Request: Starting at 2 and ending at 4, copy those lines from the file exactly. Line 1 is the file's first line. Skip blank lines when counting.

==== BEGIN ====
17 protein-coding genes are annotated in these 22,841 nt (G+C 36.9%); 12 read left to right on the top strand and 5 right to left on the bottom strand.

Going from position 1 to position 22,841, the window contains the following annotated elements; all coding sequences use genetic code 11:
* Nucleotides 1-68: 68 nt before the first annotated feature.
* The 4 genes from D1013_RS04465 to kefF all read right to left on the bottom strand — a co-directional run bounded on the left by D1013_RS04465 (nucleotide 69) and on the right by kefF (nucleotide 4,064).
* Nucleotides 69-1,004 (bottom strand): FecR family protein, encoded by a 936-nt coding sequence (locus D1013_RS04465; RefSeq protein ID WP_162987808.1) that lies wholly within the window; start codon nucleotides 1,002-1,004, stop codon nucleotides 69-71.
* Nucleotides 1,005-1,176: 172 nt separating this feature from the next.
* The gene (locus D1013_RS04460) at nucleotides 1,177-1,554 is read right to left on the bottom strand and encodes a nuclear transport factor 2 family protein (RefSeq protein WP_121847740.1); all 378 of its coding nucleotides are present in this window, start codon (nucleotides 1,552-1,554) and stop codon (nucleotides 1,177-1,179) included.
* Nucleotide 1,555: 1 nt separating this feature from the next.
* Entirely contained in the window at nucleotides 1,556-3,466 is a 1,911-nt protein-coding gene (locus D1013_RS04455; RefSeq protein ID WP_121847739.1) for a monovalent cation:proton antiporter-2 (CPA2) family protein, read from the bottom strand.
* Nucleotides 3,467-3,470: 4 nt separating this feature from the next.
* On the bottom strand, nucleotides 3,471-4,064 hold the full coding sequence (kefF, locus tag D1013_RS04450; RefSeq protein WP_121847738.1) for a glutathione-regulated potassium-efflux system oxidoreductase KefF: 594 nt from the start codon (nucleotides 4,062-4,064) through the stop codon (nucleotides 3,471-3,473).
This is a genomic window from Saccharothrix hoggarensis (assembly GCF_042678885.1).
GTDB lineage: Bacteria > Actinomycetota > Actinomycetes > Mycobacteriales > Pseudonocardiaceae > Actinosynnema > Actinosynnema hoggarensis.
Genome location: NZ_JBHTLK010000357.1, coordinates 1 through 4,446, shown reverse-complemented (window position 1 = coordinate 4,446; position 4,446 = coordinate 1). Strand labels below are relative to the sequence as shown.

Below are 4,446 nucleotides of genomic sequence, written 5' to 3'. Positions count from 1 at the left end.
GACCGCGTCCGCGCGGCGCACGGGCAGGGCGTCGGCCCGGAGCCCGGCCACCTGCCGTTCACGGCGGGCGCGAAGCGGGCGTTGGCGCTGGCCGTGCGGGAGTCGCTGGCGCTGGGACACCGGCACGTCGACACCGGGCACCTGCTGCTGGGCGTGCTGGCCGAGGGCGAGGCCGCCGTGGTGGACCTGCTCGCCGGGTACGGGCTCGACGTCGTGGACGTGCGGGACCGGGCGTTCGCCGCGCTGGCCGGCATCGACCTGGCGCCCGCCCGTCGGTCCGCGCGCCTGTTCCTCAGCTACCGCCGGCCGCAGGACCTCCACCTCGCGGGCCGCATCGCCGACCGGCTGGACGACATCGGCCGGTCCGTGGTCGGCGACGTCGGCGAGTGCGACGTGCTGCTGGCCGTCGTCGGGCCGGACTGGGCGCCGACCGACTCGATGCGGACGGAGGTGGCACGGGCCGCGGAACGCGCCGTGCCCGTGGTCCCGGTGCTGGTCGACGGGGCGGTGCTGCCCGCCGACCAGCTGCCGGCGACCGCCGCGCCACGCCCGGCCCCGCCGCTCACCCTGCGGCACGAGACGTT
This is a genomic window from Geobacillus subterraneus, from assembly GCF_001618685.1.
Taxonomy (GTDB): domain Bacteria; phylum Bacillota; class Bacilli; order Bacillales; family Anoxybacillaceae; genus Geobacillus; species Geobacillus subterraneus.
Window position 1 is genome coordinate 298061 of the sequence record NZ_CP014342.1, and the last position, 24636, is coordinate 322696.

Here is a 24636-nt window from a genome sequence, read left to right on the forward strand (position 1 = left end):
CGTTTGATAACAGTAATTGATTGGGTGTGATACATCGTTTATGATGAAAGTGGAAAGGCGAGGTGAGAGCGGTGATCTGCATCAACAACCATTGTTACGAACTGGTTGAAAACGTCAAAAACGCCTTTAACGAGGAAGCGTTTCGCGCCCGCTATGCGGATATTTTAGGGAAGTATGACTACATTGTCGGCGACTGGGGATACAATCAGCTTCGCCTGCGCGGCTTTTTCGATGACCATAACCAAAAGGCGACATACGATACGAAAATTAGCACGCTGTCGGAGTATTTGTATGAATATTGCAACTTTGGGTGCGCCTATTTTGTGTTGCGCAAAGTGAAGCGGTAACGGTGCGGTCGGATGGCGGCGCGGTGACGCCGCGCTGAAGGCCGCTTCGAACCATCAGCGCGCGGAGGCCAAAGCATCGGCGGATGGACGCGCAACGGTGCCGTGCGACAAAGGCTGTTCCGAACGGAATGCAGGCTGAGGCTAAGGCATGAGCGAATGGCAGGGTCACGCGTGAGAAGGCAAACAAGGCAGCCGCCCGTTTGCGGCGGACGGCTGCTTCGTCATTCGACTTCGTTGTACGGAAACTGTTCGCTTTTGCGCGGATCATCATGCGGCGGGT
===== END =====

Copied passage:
Going from position 1 to position 22,841, the window contains the following annotated elements; all coding sequences use genetic code 11:
* Nucleotides 1-68: 68 nt before the first annotated feature.
* The 4 genes from D1013_RS04465 to kefF all read right to left on the bottom strand — a co-directional run bounded on the left by D1013_RS04465 (nucleotide 69) and on the right by kefF (nucleotide 4,064).